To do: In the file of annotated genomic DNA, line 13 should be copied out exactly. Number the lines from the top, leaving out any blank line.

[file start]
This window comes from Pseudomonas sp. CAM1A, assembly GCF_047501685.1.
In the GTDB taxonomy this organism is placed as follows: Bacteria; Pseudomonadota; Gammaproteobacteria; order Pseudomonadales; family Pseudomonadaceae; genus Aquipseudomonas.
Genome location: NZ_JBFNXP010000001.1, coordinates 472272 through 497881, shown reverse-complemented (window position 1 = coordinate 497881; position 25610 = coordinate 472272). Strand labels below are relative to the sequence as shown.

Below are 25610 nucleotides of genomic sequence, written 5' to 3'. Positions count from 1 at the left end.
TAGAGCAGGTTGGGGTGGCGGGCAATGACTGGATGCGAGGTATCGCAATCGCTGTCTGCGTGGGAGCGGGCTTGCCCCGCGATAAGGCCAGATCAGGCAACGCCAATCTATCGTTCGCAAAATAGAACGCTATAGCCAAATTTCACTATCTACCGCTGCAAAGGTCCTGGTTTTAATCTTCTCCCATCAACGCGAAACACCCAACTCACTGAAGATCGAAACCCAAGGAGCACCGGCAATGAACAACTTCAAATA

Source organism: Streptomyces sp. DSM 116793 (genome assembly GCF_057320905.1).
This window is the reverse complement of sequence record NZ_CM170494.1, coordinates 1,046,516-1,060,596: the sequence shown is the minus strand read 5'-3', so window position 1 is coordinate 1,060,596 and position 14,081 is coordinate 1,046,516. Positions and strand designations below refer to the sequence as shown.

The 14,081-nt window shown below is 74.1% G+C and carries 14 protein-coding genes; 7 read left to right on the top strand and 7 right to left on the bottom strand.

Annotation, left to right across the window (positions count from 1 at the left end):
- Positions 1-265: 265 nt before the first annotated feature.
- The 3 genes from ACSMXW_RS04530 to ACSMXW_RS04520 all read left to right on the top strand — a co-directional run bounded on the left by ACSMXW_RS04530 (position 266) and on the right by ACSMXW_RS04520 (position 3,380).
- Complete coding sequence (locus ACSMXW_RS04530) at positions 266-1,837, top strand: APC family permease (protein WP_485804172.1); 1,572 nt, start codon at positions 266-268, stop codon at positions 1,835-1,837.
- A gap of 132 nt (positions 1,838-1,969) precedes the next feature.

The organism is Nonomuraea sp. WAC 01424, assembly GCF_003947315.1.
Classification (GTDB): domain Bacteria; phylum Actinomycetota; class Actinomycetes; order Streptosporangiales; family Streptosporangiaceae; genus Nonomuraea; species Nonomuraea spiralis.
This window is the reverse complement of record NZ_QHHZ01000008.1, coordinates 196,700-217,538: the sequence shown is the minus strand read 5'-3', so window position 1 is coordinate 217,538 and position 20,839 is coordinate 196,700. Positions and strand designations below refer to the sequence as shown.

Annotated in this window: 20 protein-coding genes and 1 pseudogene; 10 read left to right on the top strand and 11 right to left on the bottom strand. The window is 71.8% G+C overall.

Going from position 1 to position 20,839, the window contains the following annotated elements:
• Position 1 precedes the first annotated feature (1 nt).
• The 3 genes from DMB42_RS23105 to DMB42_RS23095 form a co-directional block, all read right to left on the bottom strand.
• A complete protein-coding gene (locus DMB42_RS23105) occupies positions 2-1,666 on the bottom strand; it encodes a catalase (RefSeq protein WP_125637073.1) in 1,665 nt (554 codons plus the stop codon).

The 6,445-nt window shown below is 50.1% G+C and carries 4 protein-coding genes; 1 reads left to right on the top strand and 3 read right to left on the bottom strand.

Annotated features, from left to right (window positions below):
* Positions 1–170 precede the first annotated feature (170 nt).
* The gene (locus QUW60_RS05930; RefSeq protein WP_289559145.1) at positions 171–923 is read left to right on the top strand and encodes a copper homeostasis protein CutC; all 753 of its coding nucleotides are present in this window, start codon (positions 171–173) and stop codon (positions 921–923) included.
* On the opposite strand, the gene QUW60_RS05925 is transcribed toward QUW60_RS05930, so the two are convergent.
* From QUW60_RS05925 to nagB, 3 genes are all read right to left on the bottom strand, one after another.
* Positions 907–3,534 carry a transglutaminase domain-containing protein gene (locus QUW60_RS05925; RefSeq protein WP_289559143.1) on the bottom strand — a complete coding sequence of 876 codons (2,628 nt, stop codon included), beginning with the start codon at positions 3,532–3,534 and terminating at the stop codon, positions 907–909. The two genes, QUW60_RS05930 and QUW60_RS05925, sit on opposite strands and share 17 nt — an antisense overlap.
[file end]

- A gap of 132 nt (positions 1,838-1,969) precedes the next feature.